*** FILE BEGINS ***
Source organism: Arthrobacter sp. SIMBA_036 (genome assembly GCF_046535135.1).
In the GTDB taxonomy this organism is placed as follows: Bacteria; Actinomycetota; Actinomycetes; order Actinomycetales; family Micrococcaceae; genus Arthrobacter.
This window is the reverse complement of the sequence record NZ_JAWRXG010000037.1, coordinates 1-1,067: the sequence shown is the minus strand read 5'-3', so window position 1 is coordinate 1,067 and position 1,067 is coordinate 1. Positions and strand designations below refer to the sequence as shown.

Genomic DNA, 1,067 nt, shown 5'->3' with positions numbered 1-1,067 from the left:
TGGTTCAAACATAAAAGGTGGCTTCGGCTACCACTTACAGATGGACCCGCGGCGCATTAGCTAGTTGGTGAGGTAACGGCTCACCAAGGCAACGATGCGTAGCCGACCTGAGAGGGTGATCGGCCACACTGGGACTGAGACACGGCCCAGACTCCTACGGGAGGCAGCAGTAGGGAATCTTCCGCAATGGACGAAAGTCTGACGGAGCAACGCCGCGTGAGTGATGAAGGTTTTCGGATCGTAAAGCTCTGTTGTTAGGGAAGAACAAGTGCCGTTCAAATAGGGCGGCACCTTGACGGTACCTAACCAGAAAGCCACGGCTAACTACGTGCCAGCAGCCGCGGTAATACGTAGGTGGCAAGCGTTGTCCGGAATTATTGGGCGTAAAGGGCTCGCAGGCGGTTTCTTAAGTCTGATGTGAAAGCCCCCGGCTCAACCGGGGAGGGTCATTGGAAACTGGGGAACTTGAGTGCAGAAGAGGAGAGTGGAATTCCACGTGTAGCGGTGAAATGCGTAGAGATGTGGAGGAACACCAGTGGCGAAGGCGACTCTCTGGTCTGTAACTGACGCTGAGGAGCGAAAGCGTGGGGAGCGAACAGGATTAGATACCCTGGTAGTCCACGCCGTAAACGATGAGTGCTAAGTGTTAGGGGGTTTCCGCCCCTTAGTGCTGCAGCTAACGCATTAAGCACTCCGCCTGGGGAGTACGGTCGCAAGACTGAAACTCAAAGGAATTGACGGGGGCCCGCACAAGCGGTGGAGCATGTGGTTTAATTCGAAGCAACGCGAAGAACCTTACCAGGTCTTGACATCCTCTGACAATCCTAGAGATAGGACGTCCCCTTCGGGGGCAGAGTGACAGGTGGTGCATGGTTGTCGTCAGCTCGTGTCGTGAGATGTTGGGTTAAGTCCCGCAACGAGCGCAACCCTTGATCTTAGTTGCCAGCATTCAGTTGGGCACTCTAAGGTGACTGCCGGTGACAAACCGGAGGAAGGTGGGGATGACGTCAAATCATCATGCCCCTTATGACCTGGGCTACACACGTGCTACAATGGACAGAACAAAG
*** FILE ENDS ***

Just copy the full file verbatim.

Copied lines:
Source organism: Arthrobacter sp. SIMBA_036 (genome assembly GCF_046535135.1).
In the GTDB taxonomy this organism is placed as follows: Bacteria; Actinomycetota; Actinomycetes; order Actinomycetales; family Micrococcaceae; genus Arthrobacter.
This window is the reverse complement of the sequence record NZ_JAWRXG010000037.1, coordinates 1-1,067: the sequence shown is the minus strand read 5'-3', so window position 1 is coordinate 1,067 and position 1,067 is coordinate 1. Positions and strand designations below refer to the sequence as shown.

Genomic DNA, 1,067 nt, shown 5'->3' with positions numbered 1-1,067 from the left:
TGGTTCAAACATAAAAGGTGGCTTCGGCTACCACTTACAGATGGACCCGCGGCGCATTAGCTAGTTGGTGAGGTAACGGCTCACCAAGGCAACGATGCGTAGCCGACCTGAGAGGGTGATCGGCCACACTGGGACTGAGACACGGCCCAGACTCCTACGGGAGGCAGCAGTAGGGAATCTTCCGCAATGGACGAAAGTCTGACGGAGCAACGCCGCGTGAGTGATGAAGGTTTTCGGATCGTAAAGCTCTGTTGTTAGGGAAGAACAAGTGCCGTTCAAATAGGGCGGCACCTTGACGGTACCTAACCAGAAAGCCACGGCTAACTACGTGCCAGCAGCCGCGGTAATACGTAGGTGGCAAGCGTTGTCCGGAATTATTGGGCGTAAAGGGCTCGCAGGCGGTTTCTTAAGTCTGATGTGAAAGCCCCCGGCTCAACCGGGGAGGGTCATTGGAAACTGGGGAACTTGAGTGCAGAAGAGGAGAGTGGAATTCCACGTGTAGCGGTGAAATGCGTAGAGATGTGGAGGAACACCAGTGGCGAAGGCGACTCTCTGGTCTGTAACTGACGCTGAGGAGCGAAAGCGTGGGGAGCGAACAGGATTAGATACCCTGGTAGTCCACGCCGTAAACGATGAGTGCTAAGTGTTAGGGGGTTTCCGCCCCTTAGTGCTGCAGCTAACGCATTAAGCACTCCGCCTGGGGAGTACGGTCGCAAGACTGAAACTCAAAGGAATTGACGGGGGCCCGCACAAGCGGTGGAGCATGTGGTTTAATTCGAAGCAACGCGAAGAACCTTACCAGGTCTTGACATCCTCTGACAATCCTAGAGATAGGACGTCCCCTTCGGGGGCAGAGTGACAGGTGGTGCATGGTTGTCGTCAGCTCGTGTCGTGAGATGTTGGGTTAAGTCCCGCAACGAGCGCAACCCTTGATCTTAGTTGCCAGCATTCAGTTGGGCACTCTAAGGTGACTGCCGGTGACAAACCGGAGGAAGGTGGGGATGACGTCAAATCATCATGCCCCTTATGACCTGGGCTACACACGTGCTACAATGGACAGAACAAAG